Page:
Endometriosis and Assisted Reproductive Technologies: Maximizing Outcomes

Eric S. Surrey, MD


Semin Reprod Med. 2013;31(2):154-163. 

In This Article

Does Pre-IVF Cycle Medical Suppression Improve Outcomes?

Traditional medical therapy for symptomatic endometriosis such as progestins, danazol, and gonadotropin-stimulating hormone (GnRH) agonists has been shown to have little impact on enhancing spontaneous pregnancy rates in infertile endometriosis patients.[42] However, if the negative effect of this disease process on fertility returns rapidly after discontinuation of medication, then one could hypothesize that any benefits of medical suppression on enhancing fertility would be most evident if pregnancy could be achieved during a time of maximal suppression. This could only occur with the use of the assisted reproductive technologies.

Most of the investigations in this regard have examined prolonged use of GnRH agonists prior to IVF. In a prospective randomized multicenter trial, Surrey et al evaluated the effect of a 3-month course of a GnRH agonist administered immediately prior to initiating controlled ovarian hyperstimulation (COH) in preparation for IVF in 25 patients with surgically confirmed endometriosis.[43] Significantly higher ongoing pregnancy rates with a trend toward higher implantation rates were appreciated in comparison to controls with endometriosis who underwent standard COH protocols and IVF without prolonged GnRH agonist therapy. Of note is the fact that a higher percentage of patients who received prolonged agonist therapy had more advanced disease, a group that one would expect to have inherently poorer outcomes (Fig. 2).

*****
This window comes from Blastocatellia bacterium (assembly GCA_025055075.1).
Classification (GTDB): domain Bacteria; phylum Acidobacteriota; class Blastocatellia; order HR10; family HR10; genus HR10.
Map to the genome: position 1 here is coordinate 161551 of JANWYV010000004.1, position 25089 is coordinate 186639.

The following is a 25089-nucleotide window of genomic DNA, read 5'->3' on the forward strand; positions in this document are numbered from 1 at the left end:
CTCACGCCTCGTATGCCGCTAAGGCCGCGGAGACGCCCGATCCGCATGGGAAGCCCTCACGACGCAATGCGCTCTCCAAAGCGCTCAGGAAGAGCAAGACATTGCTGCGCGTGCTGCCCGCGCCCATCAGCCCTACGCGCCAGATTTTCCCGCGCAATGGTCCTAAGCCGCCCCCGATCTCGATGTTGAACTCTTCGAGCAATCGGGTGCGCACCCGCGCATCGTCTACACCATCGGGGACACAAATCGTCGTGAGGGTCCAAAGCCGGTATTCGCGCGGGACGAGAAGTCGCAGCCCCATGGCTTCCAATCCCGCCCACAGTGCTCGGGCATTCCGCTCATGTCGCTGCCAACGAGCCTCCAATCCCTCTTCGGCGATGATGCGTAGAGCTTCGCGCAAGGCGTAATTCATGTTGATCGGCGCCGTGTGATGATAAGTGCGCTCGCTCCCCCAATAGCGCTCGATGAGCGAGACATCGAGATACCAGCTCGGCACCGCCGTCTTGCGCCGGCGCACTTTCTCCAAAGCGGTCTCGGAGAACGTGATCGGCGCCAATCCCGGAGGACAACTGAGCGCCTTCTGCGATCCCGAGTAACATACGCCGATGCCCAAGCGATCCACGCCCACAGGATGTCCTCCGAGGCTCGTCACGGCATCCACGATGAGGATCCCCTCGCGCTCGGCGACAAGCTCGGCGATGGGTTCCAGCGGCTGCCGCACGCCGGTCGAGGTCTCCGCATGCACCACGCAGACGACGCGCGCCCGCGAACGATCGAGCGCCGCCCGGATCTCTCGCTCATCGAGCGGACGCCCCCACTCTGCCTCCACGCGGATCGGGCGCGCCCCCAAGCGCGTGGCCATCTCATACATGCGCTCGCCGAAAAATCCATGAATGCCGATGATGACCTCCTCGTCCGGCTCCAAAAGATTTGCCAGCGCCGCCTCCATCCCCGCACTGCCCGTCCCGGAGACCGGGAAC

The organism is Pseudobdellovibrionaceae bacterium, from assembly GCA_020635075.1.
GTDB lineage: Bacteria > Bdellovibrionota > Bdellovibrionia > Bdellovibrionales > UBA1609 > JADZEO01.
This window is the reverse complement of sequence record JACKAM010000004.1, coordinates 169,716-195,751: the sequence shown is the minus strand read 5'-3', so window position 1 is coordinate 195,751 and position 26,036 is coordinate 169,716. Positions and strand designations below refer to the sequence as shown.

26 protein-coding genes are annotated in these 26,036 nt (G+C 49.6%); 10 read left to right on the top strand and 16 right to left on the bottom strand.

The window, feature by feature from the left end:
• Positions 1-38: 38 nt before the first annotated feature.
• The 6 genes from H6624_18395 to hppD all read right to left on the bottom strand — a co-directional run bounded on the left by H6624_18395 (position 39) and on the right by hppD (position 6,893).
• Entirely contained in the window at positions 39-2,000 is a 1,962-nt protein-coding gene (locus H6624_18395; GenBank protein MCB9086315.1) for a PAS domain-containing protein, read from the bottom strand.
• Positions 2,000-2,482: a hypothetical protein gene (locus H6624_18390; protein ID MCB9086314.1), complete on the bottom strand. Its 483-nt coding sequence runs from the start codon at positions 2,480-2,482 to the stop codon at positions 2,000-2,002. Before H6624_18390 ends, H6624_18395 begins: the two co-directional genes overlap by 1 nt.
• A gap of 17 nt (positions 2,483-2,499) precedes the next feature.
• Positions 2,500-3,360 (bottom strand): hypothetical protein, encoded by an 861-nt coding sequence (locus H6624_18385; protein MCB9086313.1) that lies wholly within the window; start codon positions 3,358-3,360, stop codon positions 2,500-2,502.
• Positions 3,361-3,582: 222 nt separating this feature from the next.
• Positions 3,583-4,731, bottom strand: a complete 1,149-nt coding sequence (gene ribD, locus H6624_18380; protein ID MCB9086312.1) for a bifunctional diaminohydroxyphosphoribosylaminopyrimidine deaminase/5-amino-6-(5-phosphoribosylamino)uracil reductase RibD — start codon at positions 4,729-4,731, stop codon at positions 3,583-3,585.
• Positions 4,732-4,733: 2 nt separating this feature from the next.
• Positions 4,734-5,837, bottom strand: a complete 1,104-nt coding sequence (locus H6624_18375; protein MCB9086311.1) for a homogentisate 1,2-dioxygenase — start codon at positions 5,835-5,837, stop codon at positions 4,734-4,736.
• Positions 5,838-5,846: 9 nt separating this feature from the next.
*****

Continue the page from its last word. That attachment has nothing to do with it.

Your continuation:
Figure 2.

Ongoing pregnancy and implantation rates in endometriosis patients after a 3-month course of gonadotropin-releasing hormone agonist (GnRHa) versus control prior to in vitro fertilization. Modified from Surrey et al.[43] (Fig. 1). *p < 0.05.

These findings have been demonstrated by others. Seven previous studies of varying design have assessed the effect of suppression with a GnRH agonist (GnRHa) before IVF or GIFT.[44–50] The length of suppression varied from 6 weeks to 7 months. Some studies lacked control groups, but a beneficial effect of pretreatment was suggested by all.

Rickes and colleagues evaluated the effect of pre-cycle surgical treatment of endometriosis alone or in combination with a 6-month postoperative treatment course of a GnRHa on IVF or COH-intrauterine insemination (IUI) outcome in a prospective randomized trial of 110 patients.[51] The pregnancy rates were significantly higher for both forms of fertility therapy in those patients treated with a prolonged postoperative GnRHa course. However, when patients were stratified based on disease stage, a statistically significant difference was only appreciated among patients with stages III/IV endometriosis who underwent IVF. A summary of the results of the randomized trials is displayed in Table 4 .

Sallam et al more recently performed a Cochrane Database analysis of three of these prospective randomized trials including 163 endometriosis patients undergoing 3 to 6 months of pre-cycle GnRHa treatment.[52] This intervention resulted in significantly improved rates of both live birth (OR: 9.1%; 95% CI, 1.08 to 78.22) and clinical pregnancy (OR: 4.28; 95% CI, 2.0 to 9.15).